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Pakistan is on the brink of economic disaster, experts say.
Foreign exchange reserves are at four-year lows, pressuring the local rupee and triggering worries that Islamabad may soon be unable to finance monthly import bills. The developing country is also awash in external debt, having taken on loans from China for the $62 billion China-Pakistan Economic Corridor.
To avoid a full-blown balance of payments crisis, Islamabad needs outside help. It has two options: the International Monetary Fund or Beijing. Neither, however, may solve its economic woes in the long run.
The South Asian nation is no stranger to IMF bailouts — it has gone through 21 programs in total, with the most recent one ending two years ago. If the administration of incoming Prime Minister Imran Khan seeks out another loan, estimated at $10 billion, the country will be subject to the IMF's strict austerity measures that're likely to hurt growth. It also wouldn't bode well politically for Khan, who called on the campaign trail for Pakistan to become self-sufficient.
The U.S., meanwhile, has taken issue with the idea of IMF funds going toward Pakistan's Chinese debt obligations. "There's no rationale for IMF tax dollars — and associated with that, American dollars that are part of the IMF funding — for those to go to bail out Chinese bondholders or China itself," Secretary of State Mike Pompeo told CNBC last week.
In response, Pakistan's finance ministry has refuted Pompeo's linkage of IMF assistance with the China-Pakistan Economic Corridor.
Alternatively, Khan's government could turn to China for fresh loans. But that would mean Islamabad wading even deeper into the so-called "Chinese debt trap" — a frequent criticism of Beijing's infrastructure spending spree that's known as the Belt and Road Initiative, of which the CPEC is a part.
Last month, the Asian giant loaned Pakistan $1 billion to boost its shrinking foreign currency reserves. For the current fiscal year thus far, China's lending to Pakistan is set to exceed $5 billion, according to Reuters.
Chinese preferential loans currently account for around 10 percent of Pakistan's foreign debt, while 42 percent is from multilateral financial institutions, China's embassy in the Islamic Republic said in a July statement.
Khan, who is due to be sworn in later this month, is without an obvious solution, analysts say.
"Without the implementation of a bold reforms agenda, neither option will be able to wean Pakistan off its addiction to foreign loans to keep its economy afloat," warned Uzair Younus, director of the South Asia practice at strategy firm Albright Stonebridge Group.
IMF programs are inherently bad for Islamabad, Nadeem ul Haque, former deputy chairman of Pakistan's Planning Commission and a former IMF senior resident representative, wrote in a Project Syndicate op-ed last week.
The economist described Pakistan as "an IMF addict," outlining how IMF loans undercut "productivity and growth potential by eroding governance and state capacity, and creating conditions for ever more rent-seeking and corruption."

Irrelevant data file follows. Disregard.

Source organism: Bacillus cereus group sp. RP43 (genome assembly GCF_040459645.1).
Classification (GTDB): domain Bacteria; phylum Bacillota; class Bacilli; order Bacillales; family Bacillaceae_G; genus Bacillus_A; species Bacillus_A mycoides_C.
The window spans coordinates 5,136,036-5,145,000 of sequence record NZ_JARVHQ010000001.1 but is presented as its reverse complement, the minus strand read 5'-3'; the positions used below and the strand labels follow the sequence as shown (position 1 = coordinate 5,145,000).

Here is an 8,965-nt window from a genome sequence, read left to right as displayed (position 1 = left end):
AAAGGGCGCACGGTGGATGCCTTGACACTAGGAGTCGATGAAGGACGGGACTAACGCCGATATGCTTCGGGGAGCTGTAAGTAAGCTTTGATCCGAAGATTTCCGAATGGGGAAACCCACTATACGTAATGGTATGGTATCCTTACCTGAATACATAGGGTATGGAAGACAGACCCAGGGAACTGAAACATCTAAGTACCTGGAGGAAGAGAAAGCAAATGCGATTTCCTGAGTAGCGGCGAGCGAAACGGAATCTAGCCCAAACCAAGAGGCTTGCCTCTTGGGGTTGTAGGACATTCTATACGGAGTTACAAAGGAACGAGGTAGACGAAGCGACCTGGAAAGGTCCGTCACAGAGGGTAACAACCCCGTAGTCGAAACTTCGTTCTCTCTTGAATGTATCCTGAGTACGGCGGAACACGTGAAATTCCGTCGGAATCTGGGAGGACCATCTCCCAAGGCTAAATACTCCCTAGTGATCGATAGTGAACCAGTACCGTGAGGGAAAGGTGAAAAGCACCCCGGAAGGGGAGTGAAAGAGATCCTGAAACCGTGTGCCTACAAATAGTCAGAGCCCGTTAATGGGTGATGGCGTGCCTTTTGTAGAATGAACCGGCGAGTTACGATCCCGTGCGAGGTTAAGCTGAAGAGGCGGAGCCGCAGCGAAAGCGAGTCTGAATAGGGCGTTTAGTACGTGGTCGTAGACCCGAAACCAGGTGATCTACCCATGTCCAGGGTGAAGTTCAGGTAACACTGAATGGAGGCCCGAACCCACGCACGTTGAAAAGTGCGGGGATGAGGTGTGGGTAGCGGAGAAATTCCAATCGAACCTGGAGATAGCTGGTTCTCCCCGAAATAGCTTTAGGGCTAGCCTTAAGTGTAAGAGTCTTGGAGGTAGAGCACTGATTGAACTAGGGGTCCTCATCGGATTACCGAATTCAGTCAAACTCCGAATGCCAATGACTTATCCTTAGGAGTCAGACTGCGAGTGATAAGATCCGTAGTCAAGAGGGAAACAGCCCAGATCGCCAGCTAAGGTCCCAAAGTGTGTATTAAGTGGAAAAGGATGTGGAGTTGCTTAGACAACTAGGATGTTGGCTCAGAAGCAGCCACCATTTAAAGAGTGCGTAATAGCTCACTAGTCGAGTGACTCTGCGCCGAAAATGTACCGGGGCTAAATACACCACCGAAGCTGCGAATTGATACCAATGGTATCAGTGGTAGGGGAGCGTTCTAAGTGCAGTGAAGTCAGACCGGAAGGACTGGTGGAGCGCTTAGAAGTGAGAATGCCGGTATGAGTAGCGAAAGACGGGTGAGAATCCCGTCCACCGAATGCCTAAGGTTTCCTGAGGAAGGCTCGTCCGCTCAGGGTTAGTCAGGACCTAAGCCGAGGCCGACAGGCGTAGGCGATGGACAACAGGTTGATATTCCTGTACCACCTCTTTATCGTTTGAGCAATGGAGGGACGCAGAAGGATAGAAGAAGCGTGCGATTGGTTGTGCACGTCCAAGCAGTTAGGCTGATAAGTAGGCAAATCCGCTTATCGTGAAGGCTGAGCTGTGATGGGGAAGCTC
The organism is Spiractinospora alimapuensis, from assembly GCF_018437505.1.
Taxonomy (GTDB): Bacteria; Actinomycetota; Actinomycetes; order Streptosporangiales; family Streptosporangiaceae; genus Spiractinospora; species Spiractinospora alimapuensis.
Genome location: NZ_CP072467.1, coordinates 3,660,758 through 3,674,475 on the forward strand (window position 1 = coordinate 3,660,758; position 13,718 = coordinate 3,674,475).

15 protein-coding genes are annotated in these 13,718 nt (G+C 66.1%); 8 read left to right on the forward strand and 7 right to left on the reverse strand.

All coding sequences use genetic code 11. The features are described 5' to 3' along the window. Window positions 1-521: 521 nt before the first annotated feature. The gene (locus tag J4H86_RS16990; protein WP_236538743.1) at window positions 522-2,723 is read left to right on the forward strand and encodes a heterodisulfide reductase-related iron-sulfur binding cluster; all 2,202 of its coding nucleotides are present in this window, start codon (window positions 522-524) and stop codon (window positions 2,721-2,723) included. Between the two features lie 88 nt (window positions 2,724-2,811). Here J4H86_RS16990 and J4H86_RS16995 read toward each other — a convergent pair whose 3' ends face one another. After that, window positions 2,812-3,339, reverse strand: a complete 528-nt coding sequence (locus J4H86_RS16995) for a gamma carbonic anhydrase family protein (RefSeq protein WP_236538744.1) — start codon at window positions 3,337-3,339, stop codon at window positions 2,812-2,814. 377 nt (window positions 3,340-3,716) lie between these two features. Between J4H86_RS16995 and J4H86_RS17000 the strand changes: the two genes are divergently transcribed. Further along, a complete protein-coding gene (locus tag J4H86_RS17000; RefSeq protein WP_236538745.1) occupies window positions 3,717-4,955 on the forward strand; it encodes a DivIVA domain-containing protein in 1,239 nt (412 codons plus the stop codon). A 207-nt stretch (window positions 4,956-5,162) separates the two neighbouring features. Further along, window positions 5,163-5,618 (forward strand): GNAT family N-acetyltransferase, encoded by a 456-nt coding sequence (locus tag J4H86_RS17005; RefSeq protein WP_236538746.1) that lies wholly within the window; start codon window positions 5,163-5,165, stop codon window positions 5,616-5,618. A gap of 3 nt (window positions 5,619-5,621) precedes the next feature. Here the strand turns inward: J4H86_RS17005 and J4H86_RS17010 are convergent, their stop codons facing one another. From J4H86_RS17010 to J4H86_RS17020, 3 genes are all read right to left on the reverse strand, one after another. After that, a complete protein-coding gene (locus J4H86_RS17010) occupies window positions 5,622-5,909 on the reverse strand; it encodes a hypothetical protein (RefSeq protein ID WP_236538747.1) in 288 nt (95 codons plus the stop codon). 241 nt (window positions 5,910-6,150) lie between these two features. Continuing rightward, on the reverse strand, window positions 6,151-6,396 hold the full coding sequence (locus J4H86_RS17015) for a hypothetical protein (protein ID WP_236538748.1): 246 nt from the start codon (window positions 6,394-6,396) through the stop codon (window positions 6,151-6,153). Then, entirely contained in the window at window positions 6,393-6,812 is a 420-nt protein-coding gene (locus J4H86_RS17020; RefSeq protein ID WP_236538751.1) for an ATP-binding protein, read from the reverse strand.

"Alongside distortionary tax policies, the IMF has forced the finance ministry into unplanned spending cuts without any real reforms," he continued, noting that those cuts force governments to halt public services and infrastructure projects. "New IMF funding will no doubt lead Khan's government to repeat past mistakes," he added.
Others were less critical.
IMF austerity measures may dampen economic growth, Younus said, but Pakistan's growth momentum wasn't actually lost during its last IMF round thanks to economic activity generated by Chinese-financed projects and savings from low oil prices.
If Khan does request an IMF bailout, the real test will be whether he can achieve reforms such as widening the tax net and capping losses generated by state-owned enterprises, Younus added.
Loans from the world's second-largest economy also carry economic risks.
"China provides loans; Pakistan (among other things) imports equipment and services and adds to its debt and debt service; the current account deteriorates," Mark Sobel, a senior advisor at the Center for Strategic and International Studies, wrote in a note last week.
"Chinese lending should be on realistic terms and consistent with Pakistan's sustainability. Otherwise, China should reschedule or write down its loans, sharply reducing the value of its claims," continued Sobel, a former U.S. representative at the IMF.
The Belt and Road is widely believed to magnify sovereign debt risks in participating countries that have borrowed from Chinese President Xi Jinping's government for infrastructure projects. And if those nations are unable to repay, their strategic assets could fall into the hands of Chinese ownership. That's what happened in Sri Lanka, when Beijing took control of the Hambantota port following Colombo's inability to pay back the $6 billion it owed.
In Pakistan's case, the interest rates on some Chinese loans may be higher than the South Asian nation can afford, according to Sobel.